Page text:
"I didn't even know Eritrea existed until they told me that was where I was from," says Parker.
CBS News Correspondent Richard Schlesinger reports that she could end up back there even though she was adopted by Americans and raised an all-American girl. Because of a paperwork foul-up, technically shes not American. But before she learned that, she voted in an American election.
"When I turned 18, I voted because I thought that was my civic duty," she says.
But the Immigration and Naturalization Service (INS) told her that is a felony.
"Suddenly this government that I've bragged about and compared to other governments is telling me they might not want me and that I may have to leave," Parker says.
Under a four-year-old, "get tough" immigration law, Parker could be deported for voting. The law was supposed to weed out dangerous criminals. It has ended up punishing both high crimes and misunderstandings.
"The problem here is the law. That's what needs to be changed,"says Frank Sharry, who has been lobbying Congress to loosen up the law.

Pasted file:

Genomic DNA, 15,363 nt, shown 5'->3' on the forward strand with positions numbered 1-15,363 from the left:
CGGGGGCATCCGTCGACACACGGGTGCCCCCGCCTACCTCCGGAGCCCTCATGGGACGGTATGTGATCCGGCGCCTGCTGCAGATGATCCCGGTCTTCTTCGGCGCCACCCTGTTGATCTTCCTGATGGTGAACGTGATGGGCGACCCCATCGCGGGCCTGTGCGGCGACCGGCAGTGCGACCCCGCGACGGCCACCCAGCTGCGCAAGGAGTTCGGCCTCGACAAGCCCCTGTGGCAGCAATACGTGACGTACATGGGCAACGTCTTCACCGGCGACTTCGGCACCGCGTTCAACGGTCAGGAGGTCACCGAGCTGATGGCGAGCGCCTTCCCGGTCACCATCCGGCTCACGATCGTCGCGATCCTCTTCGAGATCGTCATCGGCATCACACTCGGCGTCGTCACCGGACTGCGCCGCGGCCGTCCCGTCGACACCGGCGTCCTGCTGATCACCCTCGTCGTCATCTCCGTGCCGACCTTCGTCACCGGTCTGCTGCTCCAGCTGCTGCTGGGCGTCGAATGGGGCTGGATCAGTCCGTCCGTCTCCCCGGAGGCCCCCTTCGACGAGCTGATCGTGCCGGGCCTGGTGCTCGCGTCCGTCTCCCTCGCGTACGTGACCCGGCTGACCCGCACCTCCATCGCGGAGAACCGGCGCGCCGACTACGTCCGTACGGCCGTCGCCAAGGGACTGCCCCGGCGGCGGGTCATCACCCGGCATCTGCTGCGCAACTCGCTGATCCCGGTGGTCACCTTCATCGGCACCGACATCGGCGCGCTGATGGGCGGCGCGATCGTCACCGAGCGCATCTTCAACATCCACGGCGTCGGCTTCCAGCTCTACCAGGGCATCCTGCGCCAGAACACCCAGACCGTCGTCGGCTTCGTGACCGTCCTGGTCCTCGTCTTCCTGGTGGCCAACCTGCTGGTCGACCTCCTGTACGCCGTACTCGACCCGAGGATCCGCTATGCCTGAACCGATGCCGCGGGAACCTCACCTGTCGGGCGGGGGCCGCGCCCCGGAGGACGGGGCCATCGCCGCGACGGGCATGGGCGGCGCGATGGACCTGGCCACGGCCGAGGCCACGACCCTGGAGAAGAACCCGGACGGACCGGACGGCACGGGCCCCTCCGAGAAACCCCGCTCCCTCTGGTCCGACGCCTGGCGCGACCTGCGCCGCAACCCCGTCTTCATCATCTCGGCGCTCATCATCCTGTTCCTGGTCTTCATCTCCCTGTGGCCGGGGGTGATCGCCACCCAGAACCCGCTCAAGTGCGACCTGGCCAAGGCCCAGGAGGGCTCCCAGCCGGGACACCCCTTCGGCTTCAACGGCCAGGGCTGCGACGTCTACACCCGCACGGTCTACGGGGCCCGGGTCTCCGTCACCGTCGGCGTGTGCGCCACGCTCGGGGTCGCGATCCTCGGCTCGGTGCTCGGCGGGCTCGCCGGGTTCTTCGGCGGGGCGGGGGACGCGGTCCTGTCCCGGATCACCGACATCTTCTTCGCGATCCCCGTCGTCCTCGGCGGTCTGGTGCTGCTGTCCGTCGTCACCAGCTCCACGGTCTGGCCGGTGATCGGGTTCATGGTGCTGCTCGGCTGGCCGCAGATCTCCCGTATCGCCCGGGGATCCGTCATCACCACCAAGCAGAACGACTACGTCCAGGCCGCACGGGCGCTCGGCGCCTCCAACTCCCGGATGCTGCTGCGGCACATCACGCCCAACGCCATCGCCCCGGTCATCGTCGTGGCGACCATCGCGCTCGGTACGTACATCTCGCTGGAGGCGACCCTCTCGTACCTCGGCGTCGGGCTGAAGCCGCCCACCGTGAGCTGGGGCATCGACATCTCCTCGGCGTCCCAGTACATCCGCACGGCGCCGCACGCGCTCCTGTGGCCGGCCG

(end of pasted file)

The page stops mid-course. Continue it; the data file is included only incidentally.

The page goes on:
Sharry says that when someone makes an innocent mistake and is then subject to being thrown out of the country, that is excessive.
"I'm concerned about maintaining the integrity of the electoral process, and there have been reports of non-citizens voting in elections," says U.S. Rep. Charles Canady, R-Fla., who sponsored the voting measure.
But even Canady believes it would be wrong to punish people like Parker.
He says, "If there's something in the law that would bar her permanently from becoming a citizen because of an innocent act, I think that is wrong and should be changed."
Canady believes the INS can simply decide to overlook innocent mistakes. The INS agrees but isn't overlooking Parkers case. She's still in limbo, not a citizen and technically facing deportation.
However, the immigration service told CBS News it supports changing the deportation law and said it plans to use more discretion so that Parker and others like her are not deported for making honest mistakes.